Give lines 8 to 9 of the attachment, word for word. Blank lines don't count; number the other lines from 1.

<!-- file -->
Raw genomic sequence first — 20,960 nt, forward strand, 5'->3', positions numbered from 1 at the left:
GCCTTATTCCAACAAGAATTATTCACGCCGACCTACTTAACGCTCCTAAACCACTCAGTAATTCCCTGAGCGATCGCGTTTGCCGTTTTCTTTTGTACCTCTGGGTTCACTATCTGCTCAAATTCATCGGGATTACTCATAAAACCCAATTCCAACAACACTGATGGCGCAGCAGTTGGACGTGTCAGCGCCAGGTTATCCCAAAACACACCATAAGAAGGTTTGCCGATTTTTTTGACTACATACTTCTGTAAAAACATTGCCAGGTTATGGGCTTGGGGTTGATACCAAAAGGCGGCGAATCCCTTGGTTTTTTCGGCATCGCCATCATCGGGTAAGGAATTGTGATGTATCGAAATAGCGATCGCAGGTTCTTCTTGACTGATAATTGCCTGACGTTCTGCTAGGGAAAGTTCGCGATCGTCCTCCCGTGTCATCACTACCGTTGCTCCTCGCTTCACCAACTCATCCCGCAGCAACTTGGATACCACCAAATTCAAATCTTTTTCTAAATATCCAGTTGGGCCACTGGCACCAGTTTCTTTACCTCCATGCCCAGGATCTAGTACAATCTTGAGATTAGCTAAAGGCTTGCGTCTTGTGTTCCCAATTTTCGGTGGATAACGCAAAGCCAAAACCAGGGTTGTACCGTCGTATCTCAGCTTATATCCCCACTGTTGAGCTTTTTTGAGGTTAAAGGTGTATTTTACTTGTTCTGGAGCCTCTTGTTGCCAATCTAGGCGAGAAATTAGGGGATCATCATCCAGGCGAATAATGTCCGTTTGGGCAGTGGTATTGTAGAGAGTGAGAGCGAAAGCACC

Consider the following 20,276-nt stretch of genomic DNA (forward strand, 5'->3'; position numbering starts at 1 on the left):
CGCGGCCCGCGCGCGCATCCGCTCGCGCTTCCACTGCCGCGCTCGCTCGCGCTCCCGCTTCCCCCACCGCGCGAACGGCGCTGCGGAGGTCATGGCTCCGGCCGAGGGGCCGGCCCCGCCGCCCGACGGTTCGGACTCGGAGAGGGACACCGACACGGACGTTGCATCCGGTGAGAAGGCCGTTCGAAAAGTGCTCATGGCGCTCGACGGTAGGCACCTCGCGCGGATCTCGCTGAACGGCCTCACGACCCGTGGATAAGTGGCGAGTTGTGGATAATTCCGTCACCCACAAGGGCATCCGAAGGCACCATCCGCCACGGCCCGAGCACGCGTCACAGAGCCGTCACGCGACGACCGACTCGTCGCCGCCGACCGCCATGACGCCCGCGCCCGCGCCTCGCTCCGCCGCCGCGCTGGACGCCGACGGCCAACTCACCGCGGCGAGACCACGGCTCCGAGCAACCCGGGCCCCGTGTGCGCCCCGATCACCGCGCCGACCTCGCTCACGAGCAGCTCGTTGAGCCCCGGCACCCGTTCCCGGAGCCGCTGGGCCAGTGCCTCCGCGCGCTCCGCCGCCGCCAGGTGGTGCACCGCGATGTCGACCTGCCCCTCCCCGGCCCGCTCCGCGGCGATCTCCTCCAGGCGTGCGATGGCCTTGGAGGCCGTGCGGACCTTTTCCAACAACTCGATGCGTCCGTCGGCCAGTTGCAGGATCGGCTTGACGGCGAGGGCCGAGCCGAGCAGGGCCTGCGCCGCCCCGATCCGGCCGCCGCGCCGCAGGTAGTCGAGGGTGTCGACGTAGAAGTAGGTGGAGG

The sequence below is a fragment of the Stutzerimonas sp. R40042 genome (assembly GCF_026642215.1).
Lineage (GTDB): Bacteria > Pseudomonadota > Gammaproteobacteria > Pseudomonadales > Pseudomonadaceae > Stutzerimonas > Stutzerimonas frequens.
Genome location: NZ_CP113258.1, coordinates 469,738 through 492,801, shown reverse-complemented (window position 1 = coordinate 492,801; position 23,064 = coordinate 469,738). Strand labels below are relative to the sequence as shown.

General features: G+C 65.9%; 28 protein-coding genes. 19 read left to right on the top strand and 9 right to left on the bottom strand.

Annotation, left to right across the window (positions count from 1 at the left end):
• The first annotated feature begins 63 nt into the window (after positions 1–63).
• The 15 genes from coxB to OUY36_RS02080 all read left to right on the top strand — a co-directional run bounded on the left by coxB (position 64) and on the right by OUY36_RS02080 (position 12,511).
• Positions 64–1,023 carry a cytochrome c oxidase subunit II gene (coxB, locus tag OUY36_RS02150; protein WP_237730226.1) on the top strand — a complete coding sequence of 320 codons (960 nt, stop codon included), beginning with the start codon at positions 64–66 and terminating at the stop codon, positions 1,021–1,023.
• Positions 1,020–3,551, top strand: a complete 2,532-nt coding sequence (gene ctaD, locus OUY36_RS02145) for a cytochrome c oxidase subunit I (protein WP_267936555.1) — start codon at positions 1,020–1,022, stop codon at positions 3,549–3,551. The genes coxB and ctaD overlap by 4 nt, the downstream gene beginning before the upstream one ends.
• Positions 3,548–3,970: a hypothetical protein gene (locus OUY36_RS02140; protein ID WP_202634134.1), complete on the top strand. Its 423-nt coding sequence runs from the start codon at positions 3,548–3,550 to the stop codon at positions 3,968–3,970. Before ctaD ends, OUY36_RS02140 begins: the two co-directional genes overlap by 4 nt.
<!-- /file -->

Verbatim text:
General features: G+C 65.9%; 28 protein-coding genes. 19 read left to right on the top strand and 9 right to left on the bottom strand.

Annotation, left to right across the window (positions count from 1 at the left end):